- Dream home purchased
- 2+ months a year abroad
- Summer in Japan
- Summer in Italy
- Mission trip with my family
- Regular paid speaker
Having a vision of our future allows us to be aware of the steps we need to take to get there. The most successful leaders of our generation consistently maintained a clear vision. Part of my fear was rooted in not knowing what lied ahead and this simple exercise painted a clear vision.
Now it was time for me to create my decision filter. In the book Stand Back and Deliver the authors share how decision filters create alignment with vision. A decision filter is a straightforward and objective way to check if the decisions you are making, in life or business, are in alignment with your long-term goals. They must be simple and concrete.
Here’s my exact list:
- Recurring income component (selling a software/platform)
- High value consulting components (builds my brand)
- Able to be executed remotely
- Virtualized teams for support on implementation
- A niche where I can be an expert
After creating these filters, I had a clear idea of where I was going and the core principles of my next business. Whenever an idea popped into my mind, I ran it through these filters and weighed it against my three year vision. Rather than feel anxious that I would be missing out on a great opportunity, this process allowed the thought to simply melt away.
With no viable entrepreneurial ideas in sight I decided it was time to step back and just exist. Consulting was going well with my outsourced creative team and my decision filters were quickly cracking down on random business ideas that surfaced to my consciousness.
That’s when I met Dan Norris.
Pulling it all together
The week before Christmas I stumbled across Dan’s book the 7 Day Startup. Page by page I realized my consulting shared the core DNA as WPCurve’s business model. The similarities extended to the fact that we both used outsourced teams, were technology-driven and held a narrow focus on a broad service. Ideas were firing on all cylinders and the time came to measure it against my decision filters:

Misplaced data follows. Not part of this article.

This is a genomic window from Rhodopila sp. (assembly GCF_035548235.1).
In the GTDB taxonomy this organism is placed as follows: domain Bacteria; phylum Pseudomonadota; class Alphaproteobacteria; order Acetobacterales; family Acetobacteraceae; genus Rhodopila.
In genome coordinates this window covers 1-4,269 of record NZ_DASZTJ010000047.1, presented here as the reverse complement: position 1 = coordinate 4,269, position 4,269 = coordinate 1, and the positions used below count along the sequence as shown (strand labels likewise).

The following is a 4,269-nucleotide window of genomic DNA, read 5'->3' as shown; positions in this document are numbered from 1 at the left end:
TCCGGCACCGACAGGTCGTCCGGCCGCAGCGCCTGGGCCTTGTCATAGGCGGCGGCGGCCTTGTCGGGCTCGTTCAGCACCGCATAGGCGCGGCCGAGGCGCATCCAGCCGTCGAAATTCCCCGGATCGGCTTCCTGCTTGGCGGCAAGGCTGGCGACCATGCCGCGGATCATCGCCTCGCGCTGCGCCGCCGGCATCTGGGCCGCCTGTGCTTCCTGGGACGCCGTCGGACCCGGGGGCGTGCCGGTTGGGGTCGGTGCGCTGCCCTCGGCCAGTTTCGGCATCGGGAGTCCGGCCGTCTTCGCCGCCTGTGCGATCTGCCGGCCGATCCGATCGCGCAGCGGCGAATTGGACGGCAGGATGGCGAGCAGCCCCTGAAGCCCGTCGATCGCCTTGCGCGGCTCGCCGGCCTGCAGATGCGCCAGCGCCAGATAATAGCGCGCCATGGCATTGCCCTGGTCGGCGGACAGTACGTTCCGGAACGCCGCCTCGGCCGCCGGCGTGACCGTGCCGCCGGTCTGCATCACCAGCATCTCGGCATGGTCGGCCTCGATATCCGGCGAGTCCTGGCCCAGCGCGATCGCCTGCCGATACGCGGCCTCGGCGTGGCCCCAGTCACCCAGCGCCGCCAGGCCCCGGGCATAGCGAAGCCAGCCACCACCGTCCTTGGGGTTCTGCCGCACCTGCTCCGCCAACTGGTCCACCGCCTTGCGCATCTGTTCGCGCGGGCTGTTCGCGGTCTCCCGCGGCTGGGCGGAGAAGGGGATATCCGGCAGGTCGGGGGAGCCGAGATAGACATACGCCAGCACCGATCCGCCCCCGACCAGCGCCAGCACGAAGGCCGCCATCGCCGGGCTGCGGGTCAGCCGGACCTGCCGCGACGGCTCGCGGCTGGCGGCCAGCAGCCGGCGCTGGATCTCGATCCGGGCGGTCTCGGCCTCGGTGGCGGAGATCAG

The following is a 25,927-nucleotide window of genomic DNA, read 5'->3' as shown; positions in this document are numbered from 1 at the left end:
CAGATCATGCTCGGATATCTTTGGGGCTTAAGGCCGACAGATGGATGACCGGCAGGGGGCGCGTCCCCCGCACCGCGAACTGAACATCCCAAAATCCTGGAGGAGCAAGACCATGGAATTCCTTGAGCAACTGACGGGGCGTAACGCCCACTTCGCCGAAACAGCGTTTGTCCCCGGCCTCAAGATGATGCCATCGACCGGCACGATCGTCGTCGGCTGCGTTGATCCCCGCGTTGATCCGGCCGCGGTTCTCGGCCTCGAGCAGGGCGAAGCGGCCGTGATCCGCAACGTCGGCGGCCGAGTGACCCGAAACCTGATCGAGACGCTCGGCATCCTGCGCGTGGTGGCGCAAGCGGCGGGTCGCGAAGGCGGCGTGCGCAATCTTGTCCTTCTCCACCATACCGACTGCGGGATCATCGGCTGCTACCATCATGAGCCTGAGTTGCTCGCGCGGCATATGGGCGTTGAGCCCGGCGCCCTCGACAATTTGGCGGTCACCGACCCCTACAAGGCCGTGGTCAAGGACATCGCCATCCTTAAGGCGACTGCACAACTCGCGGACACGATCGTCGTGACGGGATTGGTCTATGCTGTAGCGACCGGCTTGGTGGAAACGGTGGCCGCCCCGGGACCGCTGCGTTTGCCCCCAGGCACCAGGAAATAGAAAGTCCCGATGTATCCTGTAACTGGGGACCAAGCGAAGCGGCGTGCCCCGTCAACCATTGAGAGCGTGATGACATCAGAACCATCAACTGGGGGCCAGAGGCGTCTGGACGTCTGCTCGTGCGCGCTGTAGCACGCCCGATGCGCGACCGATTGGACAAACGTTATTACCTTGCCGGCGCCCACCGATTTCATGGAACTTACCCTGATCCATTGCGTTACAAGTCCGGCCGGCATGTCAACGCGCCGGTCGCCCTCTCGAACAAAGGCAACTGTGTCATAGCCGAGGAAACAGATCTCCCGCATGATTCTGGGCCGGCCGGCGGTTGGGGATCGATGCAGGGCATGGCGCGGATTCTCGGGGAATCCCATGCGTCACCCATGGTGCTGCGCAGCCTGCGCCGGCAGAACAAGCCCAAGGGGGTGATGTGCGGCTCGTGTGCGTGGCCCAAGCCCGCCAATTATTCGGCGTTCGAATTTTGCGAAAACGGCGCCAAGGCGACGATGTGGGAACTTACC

- Would I be selling a software or platform? Yes!
- Could this idea build my brand? Yes!
- Is it able to be executed remotely? Yes!
- Do I have virtualized teams for support on implementation? Absolutely!
- There is a niche I can be an expert in? You bet!
It was decided. On December 26th, 2014 I begun work on the WPCurve for graphic design – a flat rate subscription delivering unlimited graphic design help. To niche down we decided to focus only on small and clear creative requests. Complicated projects like branding or website design would be left up to traditional service providers.
This put us in direct competition with the marketplaces like 99Designs or Fiverr. I knew we wouldn’t be able to compete directly on price so instead we wanted to deliver a simple process and consistently great customer service experience. Plotted against all options for creative content this is where we wanted to land:
As for pricing, I did zero research. Instead I asked myself, “what seems fair?” and $195 per month came to mind. That price actually seemed ridiculously low but seemed to pencil out in my financial models. The average freelance designer bills $71 an hour so if using Design Pickle saved a client at least three hours a month we’d be very competitive.
Build a memorable brand, fast
Lacking a large and persuasive marketing budget, I wanted to develop a friendly and memorable brand. The Harvard Business Review discussed why we have greater trust for emotional brands. Turns out by creating a personality you gain an emotional dimension the human brain can easily identify with and trust. Seeing our model might seem a bit outrageous, building a friendly and trustworthy brand for the company would be key.
I love pickles and DesignPickle.com was available. Case closed. We had our company name. Next up was a logo. I took out my green felt-tip pen made two attempts at a pickle, the second was validated by my three year-old daughter when she exclaimed with a smile, “it’s a pickle!”
All in all, my website cost me $88.82:
- $41.83 for a year of WordPress hosting from Name.com
- $10.99 for the domain name from Name.com